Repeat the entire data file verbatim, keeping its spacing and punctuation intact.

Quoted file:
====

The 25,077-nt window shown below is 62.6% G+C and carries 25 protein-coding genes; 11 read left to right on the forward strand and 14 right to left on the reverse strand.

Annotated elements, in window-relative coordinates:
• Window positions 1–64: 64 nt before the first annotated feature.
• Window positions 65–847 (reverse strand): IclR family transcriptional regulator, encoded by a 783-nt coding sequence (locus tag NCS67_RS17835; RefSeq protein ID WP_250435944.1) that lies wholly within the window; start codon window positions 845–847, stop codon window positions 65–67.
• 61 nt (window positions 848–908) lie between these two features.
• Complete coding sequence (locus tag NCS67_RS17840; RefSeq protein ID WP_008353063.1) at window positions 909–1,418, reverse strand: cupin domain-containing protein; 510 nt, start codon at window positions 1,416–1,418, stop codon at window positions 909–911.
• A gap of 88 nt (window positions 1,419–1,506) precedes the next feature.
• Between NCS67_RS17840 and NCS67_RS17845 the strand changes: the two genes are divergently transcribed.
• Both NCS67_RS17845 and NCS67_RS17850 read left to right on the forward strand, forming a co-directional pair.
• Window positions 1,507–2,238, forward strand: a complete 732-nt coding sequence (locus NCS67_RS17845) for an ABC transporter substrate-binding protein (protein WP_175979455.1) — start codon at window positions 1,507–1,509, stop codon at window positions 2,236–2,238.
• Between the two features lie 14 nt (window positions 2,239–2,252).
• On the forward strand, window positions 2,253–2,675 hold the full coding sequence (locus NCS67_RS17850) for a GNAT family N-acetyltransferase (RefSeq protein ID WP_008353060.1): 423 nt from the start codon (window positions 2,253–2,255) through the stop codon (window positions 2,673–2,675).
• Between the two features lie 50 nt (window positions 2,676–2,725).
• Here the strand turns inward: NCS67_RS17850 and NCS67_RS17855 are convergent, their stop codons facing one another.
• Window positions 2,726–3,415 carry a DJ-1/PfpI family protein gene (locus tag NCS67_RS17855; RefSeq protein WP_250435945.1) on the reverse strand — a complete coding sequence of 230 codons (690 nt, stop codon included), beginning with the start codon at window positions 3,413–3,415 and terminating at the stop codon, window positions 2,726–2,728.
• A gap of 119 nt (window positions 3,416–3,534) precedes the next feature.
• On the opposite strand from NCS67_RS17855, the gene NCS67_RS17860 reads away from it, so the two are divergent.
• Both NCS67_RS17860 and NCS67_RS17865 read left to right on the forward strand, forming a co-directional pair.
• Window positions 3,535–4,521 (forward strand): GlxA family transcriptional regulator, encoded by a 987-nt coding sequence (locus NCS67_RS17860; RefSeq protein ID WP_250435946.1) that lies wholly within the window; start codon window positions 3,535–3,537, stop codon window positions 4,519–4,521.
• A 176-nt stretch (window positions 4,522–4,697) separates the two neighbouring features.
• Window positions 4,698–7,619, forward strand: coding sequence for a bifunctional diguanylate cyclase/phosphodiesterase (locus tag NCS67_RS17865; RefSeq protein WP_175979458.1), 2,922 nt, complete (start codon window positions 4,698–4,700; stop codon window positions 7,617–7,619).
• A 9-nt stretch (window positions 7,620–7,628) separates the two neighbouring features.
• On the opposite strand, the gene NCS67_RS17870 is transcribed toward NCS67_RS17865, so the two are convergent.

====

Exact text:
The 25,077-nt window shown below is 62.6% G+C and carries 25 protein-coding genes; 11 read left to right on the forward strand and 14 right to left on the reverse strand.

Annotated elements, in window-relative coordinates:
• Window positions 1–64: 64 nt before the first annotated feature.
• Window positions 65–847 (reverse strand): IclR family transcriptional regulator, encoded by a 783-nt coding sequence (locus tag NCS67_RS17835; RefSeq protein ID WP_250435944.1) that lies wholly within the window; start codon window positions 845–847, stop codon window positions 65–67.
• 61 nt (window positions 848–908) lie between these two features.
• Complete coding sequence (locus tag NCS67_RS17840; RefSeq protein ID WP_008353063.1) at window positions 909–1,418, reverse strand: cupin domain-containing protein; 510 nt, start codon at window positions 1,416–1,418, stop codon at window positions 909–911.
• A gap of 88 nt (window positions 1,419–1,506) precedes the next feature.
• Between NCS67_RS17840 and NCS67_RS17845 the strand changes: the two genes are divergently transcribed.
• Both NCS67_RS17845 and NCS67_RS17850 read left to right on the forward strand, forming a co-directional pair.
• Window positions 1,507–2,238, forward strand: a complete 732-nt coding sequence (locus NCS67_RS17845) for an ABC transporter substrate-binding protein (protein WP_175979455.1) — start codon at window positions 1,507–1,509, stop codon at window positions 2,236–2,238.
• Between the two features lie 14 nt (window positions 2,239–2,252).
• On the forward strand, window positions 2,253–2,675 hold the full coding sequence (locus NCS67_RS17850) for a GNAT family N-acetyltransferase (RefSeq protein ID WP_008353060.1): 423 nt from the start codon (window positions 2,253–2,255) through the stop codon (window positions 2,673–2,675).
• Between the two features lie 50 nt (window positions 2,676–2,725).
• Here the strand turns inward: NCS67_RS17850 and NCS67_RS17855 are convergent, their stop codons facing one another.
• Window positions 2,726–3,415 carry a DJ-1/PfpI family protein gene (locus tag NCS67_RS17855; RefSeq protein WP_250435945.1) on the reverse strand — a complete coding sequence of 230 codons (690 nt, stop codon included), beginning with the start codon at window positions 3,413–3,415 and terminating at the stop codon, window positions 2,726–2,728.
• A gap of 119 nt (window positions 3,416–3,534) precedes the next feature.
• On the opposite strand from NCS67_RS17855, the gene NCS67_RS17860 reads away from it, so the two are divergent.
• Both NCS67_RS17860 and NCS67_RS17865 read left to right on the forward strand, forming a co-directional pair.
• Window positions 3,535–4,521 (forward strand): GlxA family transcriptional regulator, encoded by a 987-nt coding sequence (locus NCS67_RS17860; RefSeq protein ID WP_250435946.1) that lies wholly within the window; start codon window positions 3,535–3,537, stop codon window positions 4,519–4,521.
• A 176-nt stretch (window positions 4,522–4,697) separates the two neighbouring features.
• Window positions 4,698–7,619, forward strand: coding sequence for a bifunctional diguanylate cyclase/phosphodiesterase (locus tag NCS67_RS17865; RefSeq protein WP_175979458.1), 2,922 nt, complete (start codon window positions 4,698–4,700; stop codon window positions 7,617–7,619).
• A 9-nt stretch (window positions 7,620–7,628) separates the two neighbouring features.
• On the opposite strand, the gene NCS67_RS17870 is transcribed toward NCS67_RS17865, so the two are convergent.